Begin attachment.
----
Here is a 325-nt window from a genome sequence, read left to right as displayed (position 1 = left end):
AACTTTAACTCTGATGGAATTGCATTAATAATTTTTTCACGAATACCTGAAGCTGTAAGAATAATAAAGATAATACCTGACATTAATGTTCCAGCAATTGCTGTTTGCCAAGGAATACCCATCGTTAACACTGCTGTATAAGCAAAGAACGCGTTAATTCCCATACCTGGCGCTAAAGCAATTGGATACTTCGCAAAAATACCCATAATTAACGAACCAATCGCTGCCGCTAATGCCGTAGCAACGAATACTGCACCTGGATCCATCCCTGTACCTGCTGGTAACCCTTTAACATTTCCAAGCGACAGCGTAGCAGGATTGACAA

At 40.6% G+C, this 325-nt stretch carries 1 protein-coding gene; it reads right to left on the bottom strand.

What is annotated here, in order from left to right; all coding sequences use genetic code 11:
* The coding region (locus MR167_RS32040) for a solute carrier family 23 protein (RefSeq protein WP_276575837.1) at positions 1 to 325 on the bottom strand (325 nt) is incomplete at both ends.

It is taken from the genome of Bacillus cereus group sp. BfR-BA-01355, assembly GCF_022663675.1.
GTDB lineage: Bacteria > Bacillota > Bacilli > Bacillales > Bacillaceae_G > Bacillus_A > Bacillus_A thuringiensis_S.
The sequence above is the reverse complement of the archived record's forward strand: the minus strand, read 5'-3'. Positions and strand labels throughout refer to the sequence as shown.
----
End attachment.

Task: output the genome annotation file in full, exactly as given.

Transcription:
Here is a 325-nt window from a genome sequence, read left to right as displayed (position 1 = left end):
AACTTTAACTCTGATGGAATTGCATTAATAATTTTTTCACGAATACCTGAAGCTGTAAGAATAATAAAGATAATACCTGACATTAATGTTCCAGCAATTGCTGTTTGCCAAGGAATACCCATCGTTAACACTGCTGTATAAGCAAAGAACGCGTTAATTCCCATACCTGGCGCTAAAGCAATTGGATACTTCGCAAAAATACCCATAATTAACGAACCAATCGCTGCCGCTAATGCCGTAGCAACGAATACTGCACCTGGATCCATCCCTGTACCTGCTGGTAACCCTTTAACATTTCCAAGCGACAGCGTAGCAGGATTGACAA

At 40.6% G+C, this 325-nt stretch carries 1 protein-coding gene; it reads right to left on the bottom strand.

What is annotated here, in order from left to right; all coding sequences use genetic code 11:
* The coding region (locus MR167_RS32040) for a solute carrier family 23 protein (RefSeq protein WP_276575837.1) at positions 1 to 325 on the bottom strand (325 nt) is incomplete at both ends.

It is taken from the genome of Bacillus cereus group sp. BfR-BA-01355, assembly GCF_022663675.1.
GTDB lineage: Bacteria > Bacillota > Bacilli > Bacillales > Bacillaceae_G > Bacillus_A > Bacillus_A thuringiensis_S.
The sequence above is the reverse complement of the archived record's forward strand: the minus strand, read 5'-3'. Positions and strand labels throughout refer to the sequence as shown.